So the BEA release (follow this link to the data) this week revealed a large decline in North Dakota GDP from 2014 to 2015. Not a real surprise. As a minor note, I prefer to use the quarterly data instead of the annual data, not because it tells a very different story, but there are some distinctions. That is what I will be using in this discussion. I am also looking at the real GDP data to control for inflation changes over this time.
The 2015Q4 real GDP was down from the start of the year, but was only back to the level at the start of 2014 and was still 50% higher than the level for 2010Q1. Once again you somewhat need to accept the declines if you want to take the increases. One of the things missed with the annual data is the relative improvement in ag sector GDP in the second half of the year. This holds true if we look at ag sector GDP in a year-over-year fashion or a percentage change from prior period fashion.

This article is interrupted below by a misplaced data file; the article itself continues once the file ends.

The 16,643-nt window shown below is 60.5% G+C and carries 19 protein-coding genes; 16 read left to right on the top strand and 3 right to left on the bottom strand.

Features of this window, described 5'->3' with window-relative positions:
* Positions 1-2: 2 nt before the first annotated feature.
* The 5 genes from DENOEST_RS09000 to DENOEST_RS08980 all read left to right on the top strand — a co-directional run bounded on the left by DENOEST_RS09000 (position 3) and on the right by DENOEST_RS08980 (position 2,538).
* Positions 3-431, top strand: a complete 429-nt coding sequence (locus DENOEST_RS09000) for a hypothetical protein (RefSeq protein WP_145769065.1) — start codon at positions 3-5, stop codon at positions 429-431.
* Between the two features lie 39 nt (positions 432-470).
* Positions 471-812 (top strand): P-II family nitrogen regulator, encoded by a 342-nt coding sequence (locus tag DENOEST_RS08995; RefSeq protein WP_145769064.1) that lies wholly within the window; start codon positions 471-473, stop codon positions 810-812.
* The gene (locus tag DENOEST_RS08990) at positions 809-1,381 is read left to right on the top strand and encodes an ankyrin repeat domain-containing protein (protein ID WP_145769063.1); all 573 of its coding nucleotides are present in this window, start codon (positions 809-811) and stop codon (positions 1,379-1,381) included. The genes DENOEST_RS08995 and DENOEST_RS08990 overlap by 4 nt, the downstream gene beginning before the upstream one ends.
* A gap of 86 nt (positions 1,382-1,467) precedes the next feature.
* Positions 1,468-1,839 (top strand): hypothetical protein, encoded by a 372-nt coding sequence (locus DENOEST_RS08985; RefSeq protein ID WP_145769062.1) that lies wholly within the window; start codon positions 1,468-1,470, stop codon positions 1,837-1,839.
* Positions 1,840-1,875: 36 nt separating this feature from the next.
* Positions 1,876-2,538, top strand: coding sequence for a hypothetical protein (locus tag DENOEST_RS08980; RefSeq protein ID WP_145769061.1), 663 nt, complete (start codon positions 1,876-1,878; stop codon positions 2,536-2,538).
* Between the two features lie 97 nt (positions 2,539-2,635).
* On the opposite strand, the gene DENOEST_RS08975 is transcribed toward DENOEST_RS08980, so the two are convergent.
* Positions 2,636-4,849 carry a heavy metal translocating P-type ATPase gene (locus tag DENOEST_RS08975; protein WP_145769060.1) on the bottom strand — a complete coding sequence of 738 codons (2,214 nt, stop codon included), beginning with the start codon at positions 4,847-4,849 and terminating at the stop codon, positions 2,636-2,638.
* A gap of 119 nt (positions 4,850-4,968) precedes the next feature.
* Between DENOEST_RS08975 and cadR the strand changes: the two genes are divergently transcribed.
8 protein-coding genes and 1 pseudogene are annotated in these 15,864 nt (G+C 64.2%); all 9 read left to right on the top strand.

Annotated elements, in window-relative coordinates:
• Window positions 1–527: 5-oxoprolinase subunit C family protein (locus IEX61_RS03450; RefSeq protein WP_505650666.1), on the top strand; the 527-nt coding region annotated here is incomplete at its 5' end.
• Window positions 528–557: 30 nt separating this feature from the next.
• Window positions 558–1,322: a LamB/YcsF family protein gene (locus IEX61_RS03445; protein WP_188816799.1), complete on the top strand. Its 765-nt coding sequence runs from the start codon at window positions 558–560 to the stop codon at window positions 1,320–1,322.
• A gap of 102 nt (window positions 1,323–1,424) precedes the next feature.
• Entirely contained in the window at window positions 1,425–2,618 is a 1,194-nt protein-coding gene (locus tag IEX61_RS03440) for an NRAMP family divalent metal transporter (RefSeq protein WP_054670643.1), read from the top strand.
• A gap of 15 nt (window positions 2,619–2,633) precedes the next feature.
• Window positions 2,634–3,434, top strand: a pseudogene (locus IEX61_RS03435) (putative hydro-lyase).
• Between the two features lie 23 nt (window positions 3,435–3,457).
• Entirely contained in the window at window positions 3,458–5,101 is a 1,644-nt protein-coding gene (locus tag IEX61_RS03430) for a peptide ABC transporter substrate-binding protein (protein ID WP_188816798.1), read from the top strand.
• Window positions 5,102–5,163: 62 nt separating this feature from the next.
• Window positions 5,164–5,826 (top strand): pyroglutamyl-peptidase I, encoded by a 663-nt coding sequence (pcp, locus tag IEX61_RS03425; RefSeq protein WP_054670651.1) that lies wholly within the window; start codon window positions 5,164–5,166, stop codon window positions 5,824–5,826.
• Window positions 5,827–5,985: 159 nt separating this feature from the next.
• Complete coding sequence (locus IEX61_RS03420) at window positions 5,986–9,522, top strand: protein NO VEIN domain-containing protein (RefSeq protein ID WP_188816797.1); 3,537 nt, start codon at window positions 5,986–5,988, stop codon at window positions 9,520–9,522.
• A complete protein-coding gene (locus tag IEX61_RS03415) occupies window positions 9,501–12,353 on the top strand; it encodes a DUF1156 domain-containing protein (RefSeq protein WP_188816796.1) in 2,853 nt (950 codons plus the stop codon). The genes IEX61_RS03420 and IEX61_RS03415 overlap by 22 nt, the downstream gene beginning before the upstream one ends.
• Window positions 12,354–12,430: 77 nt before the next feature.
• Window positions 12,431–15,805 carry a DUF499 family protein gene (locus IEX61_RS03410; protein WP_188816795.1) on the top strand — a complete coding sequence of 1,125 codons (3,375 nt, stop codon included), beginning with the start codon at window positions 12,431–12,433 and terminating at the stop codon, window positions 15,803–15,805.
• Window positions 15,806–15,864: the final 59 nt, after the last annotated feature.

The mining decline occurred in every quarter of the year and represents the significant drag for the year. There were related declines in other sectors such as construction, transportation, manufacturing and other sectors too. Healthcare and healthcare related spending was up on the year and in most quarters.
The interesting thing comes from the data from the Bureau of Labor Statistics. North Dakota lost employment during this time, but the unemployment rate stayed about the same at under 3%. Clearly North Dakota, or at least regions of the state, experienced a recession at this time. It is really difficult to talk about recession in the way you hear about it in the national media when you see minimal increases in unemployment and the overall rate stays low. That probably requires a whole different post to talk about these issues.